Oh, all the time! Ever since I was small he always encouraged me to draw and paint, and was always there to offer constructive criticism on whatever I was working on. Although I did have very little confidence in myself, so he’d very rarely get to see anything I’d drawn or made. Even now he always suggests ways which I can improve my work and develop my ideas, but I still have that lack of faith in myself and my work. I have to admit I occasionally get grumpy at him but I know he’s just trying to help. Its clichéd but my dad is probably my biggest inspiration, especially in regards to my interest in art. We’re so similar that it sickens my mum a little bit!

Sadly I haven’t experimented properly with airbrushing yet, to my dad’s disapproval. He’s always tried to get me to start working with him but, with uni and work commitments, I’ve never had a lot of time to immerse myself in it properly. I first tried it when I was in my 2nd year of art school, but I wasn’t happy with the results so I was a little disheartened about trying again.
 

Tower Blocks, installation made from layers of laser cut cardboard and MDF. Features small holes which the viewer can peer through, illuminating a dimly lit photograph from a dérive.

Tower Blocks, installation made from layers of laser cut cardboard and MDF. Features small holes which the viewer can peer through, illuminating a dimly lit photograph from a dérive.

Your recent work was influenced by your studies of the Situationists and psychogeography in particular.  Can you tell us a bit about your explorations in the cities of the UK?

Psychogeography is a term which emphasises the act of wandering through an urban environment without fully knowing where you are going. This act, known as the dérive, allows the drifter to be lured by aspects of their topography, which in turn leads the wanderer to adopt a new awareness of their surroundings. My most recent project has involved me carrying out my own psychogeographical drifts around not only the four major cities in Scotland but also on a solo excursion to London. I recorded my journeys primarily through taking photographs, however also used sketches and sound recordings to map my trips.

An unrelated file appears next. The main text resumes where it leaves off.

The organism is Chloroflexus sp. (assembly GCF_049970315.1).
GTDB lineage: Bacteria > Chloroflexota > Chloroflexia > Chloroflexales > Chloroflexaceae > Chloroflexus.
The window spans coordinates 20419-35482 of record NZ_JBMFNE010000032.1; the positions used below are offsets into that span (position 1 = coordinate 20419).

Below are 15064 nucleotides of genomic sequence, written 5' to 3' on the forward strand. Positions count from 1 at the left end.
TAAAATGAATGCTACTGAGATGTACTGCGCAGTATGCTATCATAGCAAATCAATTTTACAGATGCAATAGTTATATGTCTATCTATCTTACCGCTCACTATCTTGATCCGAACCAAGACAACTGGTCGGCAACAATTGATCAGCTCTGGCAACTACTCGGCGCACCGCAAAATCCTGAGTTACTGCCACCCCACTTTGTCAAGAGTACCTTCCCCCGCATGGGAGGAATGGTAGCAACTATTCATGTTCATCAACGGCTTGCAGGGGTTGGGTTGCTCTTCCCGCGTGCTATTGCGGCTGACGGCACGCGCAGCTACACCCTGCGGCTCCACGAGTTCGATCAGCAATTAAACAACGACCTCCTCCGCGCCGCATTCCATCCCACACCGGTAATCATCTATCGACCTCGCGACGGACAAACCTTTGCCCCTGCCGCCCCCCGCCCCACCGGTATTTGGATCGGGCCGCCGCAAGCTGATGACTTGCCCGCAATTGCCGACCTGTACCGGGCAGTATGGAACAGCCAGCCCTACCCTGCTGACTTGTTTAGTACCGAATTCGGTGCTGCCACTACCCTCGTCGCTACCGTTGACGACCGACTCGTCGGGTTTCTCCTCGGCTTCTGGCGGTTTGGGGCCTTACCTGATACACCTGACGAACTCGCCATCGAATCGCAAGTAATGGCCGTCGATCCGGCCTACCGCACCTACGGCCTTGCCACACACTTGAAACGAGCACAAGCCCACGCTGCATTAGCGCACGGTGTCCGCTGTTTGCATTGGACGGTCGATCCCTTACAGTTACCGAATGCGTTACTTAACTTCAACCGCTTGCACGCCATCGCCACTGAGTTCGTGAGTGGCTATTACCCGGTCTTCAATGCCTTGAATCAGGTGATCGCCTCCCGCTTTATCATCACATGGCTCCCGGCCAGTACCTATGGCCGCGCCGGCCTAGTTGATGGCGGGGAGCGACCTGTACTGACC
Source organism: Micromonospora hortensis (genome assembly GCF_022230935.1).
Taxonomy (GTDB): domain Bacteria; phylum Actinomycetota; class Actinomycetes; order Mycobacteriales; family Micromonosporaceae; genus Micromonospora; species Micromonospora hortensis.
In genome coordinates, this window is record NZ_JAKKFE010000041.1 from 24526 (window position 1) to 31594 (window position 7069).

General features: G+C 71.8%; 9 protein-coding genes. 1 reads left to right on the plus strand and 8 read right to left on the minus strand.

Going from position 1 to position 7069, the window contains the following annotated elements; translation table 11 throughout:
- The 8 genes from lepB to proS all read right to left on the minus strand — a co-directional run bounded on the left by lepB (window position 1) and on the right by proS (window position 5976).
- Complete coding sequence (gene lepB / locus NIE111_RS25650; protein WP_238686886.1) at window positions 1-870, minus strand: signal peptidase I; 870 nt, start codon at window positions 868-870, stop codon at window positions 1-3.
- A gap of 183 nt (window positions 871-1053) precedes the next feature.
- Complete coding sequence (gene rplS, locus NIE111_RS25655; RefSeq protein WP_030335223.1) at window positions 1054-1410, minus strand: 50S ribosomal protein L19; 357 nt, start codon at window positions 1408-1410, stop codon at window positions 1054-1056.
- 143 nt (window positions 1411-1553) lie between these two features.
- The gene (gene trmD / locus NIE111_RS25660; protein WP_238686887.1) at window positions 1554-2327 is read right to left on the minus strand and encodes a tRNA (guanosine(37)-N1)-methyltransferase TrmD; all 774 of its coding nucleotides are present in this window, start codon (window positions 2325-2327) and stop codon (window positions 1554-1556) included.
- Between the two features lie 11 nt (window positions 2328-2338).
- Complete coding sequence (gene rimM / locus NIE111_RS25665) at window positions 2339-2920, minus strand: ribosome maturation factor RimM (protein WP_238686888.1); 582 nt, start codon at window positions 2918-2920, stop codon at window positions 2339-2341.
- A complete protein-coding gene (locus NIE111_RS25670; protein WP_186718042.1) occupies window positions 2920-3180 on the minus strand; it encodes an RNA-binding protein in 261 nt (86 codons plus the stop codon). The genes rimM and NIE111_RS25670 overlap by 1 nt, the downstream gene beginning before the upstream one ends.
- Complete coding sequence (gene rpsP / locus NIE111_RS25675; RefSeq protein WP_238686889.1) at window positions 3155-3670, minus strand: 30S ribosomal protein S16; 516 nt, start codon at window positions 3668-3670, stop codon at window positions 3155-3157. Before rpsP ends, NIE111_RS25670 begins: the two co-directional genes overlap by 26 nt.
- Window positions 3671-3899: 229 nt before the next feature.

Photograph taken from Glasgow dérive, taken on 12th February 2015

Photograph taken from Glasgow dérive, taken on 12th February 2015

The paintings that came out of these drifts through the cities are primarily focused on the city at night and it’s interesting that you explored all of these cities in the UK at night, including London.  Did you go alone on these journeys?  Can you tell us about any unexpected discoveries you had?

All my ‘drifts’ were executed at night, as I like to explore the atmospheric nature of the city after dark. It is much quieter then, even in the city, so the lack of external distractions such as traffic and pedestrians really allowed me to immerse myself in my surroundings. It can be quite dangerous at night, especially since 90% of the time I was completely unfamiliar with where I was heading, so I had to be careful too. Maybe part of the attraction was the element of danger!